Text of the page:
NEW YORK — Three of the nation's largest technology and media companies are reportedly near an agreement in which they would join forces to create software for the next generation of video entertainment and information services.
Time Warner Inc., the nation's largest media company; Tele-Communications Inc., the largest cable operator; and Microsoft Corp., the largest personal computer software publisher, are expected to announce by the end of the month that they will form a company called Cablesoft, the New York Times reported in today's editions.
If formed, the new venture would be a potent force in the coming move to combine the worlds of entertainment, computing and communications.
At stake is control of the so-called cable converter box that sits atop television sets and regulates the flow of cable programming. Although cable sets are currently equipped with such boxes, their sophistication is expected to dramatically increase with the advent of interactive television.
With interactive TV, viewers would depend on the box to handle their orders for dial-up movies, at-home shopping and a host of new programs and services that would emerge to fill up to 500 channels that cable operators expect to be offered by the end of the century.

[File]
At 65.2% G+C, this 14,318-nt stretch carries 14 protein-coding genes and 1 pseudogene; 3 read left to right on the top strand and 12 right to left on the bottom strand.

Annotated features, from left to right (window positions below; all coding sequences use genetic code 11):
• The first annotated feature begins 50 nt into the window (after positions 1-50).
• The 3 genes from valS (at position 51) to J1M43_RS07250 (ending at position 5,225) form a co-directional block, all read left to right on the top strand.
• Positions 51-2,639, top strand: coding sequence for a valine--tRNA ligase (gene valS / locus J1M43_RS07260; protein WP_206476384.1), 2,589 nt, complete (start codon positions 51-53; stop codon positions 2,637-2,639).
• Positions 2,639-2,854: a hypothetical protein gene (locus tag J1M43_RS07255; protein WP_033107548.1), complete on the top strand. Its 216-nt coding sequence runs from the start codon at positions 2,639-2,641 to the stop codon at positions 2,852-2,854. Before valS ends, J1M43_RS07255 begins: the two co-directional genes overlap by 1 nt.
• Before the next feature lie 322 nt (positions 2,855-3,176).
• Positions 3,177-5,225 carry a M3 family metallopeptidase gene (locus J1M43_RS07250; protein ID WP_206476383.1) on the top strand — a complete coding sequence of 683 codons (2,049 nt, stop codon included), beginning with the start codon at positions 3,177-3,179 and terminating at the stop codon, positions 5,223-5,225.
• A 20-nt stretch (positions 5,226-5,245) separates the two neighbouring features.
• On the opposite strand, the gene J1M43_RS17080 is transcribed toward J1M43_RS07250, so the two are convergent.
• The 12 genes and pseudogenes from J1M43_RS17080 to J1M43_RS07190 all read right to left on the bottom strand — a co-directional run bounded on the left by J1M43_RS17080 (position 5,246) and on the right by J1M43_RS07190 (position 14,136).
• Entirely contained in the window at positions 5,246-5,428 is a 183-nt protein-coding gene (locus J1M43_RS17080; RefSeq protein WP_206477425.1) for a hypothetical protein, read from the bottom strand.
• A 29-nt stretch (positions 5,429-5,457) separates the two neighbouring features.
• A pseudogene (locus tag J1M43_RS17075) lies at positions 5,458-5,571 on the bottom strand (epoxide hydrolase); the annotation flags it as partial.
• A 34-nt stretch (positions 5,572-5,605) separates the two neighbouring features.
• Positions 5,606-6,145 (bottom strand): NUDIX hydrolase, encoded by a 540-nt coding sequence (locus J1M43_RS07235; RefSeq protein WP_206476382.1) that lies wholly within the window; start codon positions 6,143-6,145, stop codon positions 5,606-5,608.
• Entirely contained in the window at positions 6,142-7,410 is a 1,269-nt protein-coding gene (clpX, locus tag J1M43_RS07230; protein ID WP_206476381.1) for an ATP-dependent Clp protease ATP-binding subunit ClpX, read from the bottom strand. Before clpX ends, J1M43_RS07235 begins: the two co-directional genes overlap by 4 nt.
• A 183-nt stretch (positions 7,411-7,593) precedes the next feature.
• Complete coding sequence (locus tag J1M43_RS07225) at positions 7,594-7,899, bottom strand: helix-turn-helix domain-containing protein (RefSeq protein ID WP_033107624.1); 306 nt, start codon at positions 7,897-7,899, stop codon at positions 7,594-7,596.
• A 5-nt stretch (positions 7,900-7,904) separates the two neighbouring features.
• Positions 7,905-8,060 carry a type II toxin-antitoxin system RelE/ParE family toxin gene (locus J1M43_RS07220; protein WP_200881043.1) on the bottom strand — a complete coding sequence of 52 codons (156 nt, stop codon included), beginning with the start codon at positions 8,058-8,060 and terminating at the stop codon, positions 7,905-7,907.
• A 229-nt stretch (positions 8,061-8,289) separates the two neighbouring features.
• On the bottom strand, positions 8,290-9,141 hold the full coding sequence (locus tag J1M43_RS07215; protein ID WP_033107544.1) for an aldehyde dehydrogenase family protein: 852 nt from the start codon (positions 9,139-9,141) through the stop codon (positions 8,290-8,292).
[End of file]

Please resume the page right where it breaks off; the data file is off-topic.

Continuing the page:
Earlier this month, Tele-Communications and Time Warner announced that they would create a joint venture to pursue development of standardized equipment, software and services that would be provided by other companies. They noted that the venture would invest in selected products, setting up the possibility of a deal such as Cablesoft.
"This has tremendous economic and social importance; it is the gateway for the popular culture," said James F. Moore, president of Geopartners Research Inc., a management consulting firm in Cambridge, Mass. "This is the substitute for newspapers and magazines and catalogues and movies, and that gives it enormous economic potential for those who control the gateway."
The chief executives of the three companies--Gerald M. Levin of Time Warner, John C. Malone of Tele-Communications and William H. Gates III of Microsoft--have been meeting to discuss the deal, according to several executives following the talks.
The companies have refused to talk about those discussions, but the newspaper reported that the agreement might include other businesses, including regional telephone and software companies.
Together, Tele-Communications, based in Englewood, Colo., and Time Warner, based in New York, provide service to about 30% of the nation's 57 million households with cable TV.